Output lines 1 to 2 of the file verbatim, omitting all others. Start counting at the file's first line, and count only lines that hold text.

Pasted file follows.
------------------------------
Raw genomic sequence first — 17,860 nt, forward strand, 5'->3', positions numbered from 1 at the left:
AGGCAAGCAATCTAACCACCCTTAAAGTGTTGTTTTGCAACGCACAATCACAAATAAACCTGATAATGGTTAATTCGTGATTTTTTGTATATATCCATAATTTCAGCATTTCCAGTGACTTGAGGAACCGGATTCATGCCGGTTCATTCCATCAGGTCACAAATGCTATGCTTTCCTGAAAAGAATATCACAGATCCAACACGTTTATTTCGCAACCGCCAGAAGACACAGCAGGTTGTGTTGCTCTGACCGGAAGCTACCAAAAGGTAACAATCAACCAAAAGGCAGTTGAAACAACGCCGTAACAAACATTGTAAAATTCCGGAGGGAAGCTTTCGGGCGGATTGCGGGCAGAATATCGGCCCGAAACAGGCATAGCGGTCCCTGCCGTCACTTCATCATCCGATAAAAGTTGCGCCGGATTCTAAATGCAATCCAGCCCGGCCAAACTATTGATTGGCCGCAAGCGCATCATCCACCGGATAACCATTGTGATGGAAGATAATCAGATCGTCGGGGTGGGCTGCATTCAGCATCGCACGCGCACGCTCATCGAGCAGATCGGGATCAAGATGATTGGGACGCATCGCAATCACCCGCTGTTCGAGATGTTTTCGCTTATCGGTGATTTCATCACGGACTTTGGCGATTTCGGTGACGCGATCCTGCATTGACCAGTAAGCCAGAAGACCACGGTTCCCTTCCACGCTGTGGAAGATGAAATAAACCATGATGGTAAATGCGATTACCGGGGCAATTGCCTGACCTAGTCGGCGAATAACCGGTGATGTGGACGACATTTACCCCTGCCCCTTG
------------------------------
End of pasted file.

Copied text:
Raw genomic sequence first — 17,860 nt, forward strand, 5'->3', positions numbered from 1 at the left:
AGGCAAGCAATCTAACCACCCTTAAAGTGTTGTTTTGCAACGCACAATCACAAATAAACCTGATAATGGTTAATTCGTGATTTTTTGTATATATCCATAATTTCAGCATTTCCAGTGACTTGAGGAACCGGATTCATGCCGGTTCATTCCATCAGGTCACAAATGCTATGCTTTCCTGAAAAGAATATCACAGATCCAACACGTTTATTTCGCAACCGCCAGAAGACACAGCAGGTTGTGTTGCTCTGACCGGAAGCTACCAAAAGGTAACAATCAACCAAAAGGCAGTTGAAACAACGCCGTAACAAACATTGTAAAATTCCGGAGGGAAGCTTTCGGGCGGATTGCGGGCAGAATATCGGCCCGAAACAGGCATAGCGGTCCCTGCCGTCACTTCATCATCCGATAAAAGTTGCGCCGGATTCTAAATGCAATCCAGCCCGGCCAAACTATTGATTGGCCGCAAGCGCATCATCCACCGGATAACCATTGTGATGGAAGATAATCAGATCGTCGGGGTGGGCTGCATTCAGCATCGCACGCGCACGCTCATCGAGCAGATCGGGATCAAGATGATTGGGACGCATCGCAATCACCCGCTGTTCGAGATGTTTTCGCTTATCGGTGATTTCATCACGGACTTTGGCGATTTCGGTGACGCGATCCTGCATTGACCAGTAAGCCAGAAGACCACGGTTCCCTTCCACGCTGTGGAAGATGAAATAAACCATGATGGTAAATGCGATTACCGGGGCAATTGCCTGACCTAGTCGGCGAATAACCGGTGATGTGGACGACATTTACCCCTGCCCCTTG